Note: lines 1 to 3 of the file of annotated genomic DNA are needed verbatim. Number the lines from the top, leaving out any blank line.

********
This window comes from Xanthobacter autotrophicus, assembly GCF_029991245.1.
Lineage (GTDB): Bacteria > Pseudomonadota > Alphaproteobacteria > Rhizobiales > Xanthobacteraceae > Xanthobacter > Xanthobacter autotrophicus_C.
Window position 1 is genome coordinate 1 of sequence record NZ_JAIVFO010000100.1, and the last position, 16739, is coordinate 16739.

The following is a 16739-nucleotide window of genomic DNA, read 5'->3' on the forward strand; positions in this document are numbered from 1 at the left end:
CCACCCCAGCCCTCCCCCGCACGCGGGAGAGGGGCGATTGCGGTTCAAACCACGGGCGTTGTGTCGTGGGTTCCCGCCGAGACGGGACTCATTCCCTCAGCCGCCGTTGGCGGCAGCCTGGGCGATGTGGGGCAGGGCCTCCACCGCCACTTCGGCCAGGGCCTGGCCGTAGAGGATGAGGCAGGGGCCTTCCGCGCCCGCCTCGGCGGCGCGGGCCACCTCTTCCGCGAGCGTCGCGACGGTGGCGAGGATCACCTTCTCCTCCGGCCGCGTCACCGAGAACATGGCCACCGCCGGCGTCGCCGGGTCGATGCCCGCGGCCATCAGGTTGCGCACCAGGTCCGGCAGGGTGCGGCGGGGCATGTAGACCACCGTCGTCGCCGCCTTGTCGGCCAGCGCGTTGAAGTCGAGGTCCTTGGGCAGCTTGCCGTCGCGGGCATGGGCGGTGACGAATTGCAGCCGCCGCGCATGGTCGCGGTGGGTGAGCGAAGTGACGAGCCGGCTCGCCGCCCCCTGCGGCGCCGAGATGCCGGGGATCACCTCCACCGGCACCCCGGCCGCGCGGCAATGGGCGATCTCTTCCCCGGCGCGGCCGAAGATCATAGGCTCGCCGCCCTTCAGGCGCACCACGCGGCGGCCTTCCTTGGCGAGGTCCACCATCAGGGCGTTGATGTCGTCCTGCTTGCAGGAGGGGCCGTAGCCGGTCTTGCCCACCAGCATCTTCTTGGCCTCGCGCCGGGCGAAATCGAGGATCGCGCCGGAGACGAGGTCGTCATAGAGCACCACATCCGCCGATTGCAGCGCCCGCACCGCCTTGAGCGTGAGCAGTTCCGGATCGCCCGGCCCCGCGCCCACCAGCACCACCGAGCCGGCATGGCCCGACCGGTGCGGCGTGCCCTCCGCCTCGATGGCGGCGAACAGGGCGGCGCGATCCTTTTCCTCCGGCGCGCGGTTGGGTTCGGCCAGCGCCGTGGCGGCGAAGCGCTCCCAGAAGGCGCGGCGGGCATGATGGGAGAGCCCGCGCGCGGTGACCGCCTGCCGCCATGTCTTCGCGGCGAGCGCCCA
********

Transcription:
This window comes from Xanthobacter autotrophicus, assembly GCF_029991245.1.
Lineage (GTDB): Bacteria > Pseudomonadota > Alphaproteobacteria > Rhizobiales > Xanthobacteraceae > Xanthobacter > Xanthobacter autotrophicus_C.
Window position 1 is genome coordinate 1 of sequence record NZ_JAIVFO010000100.1, and the last position, 16739, is coordinate 16739.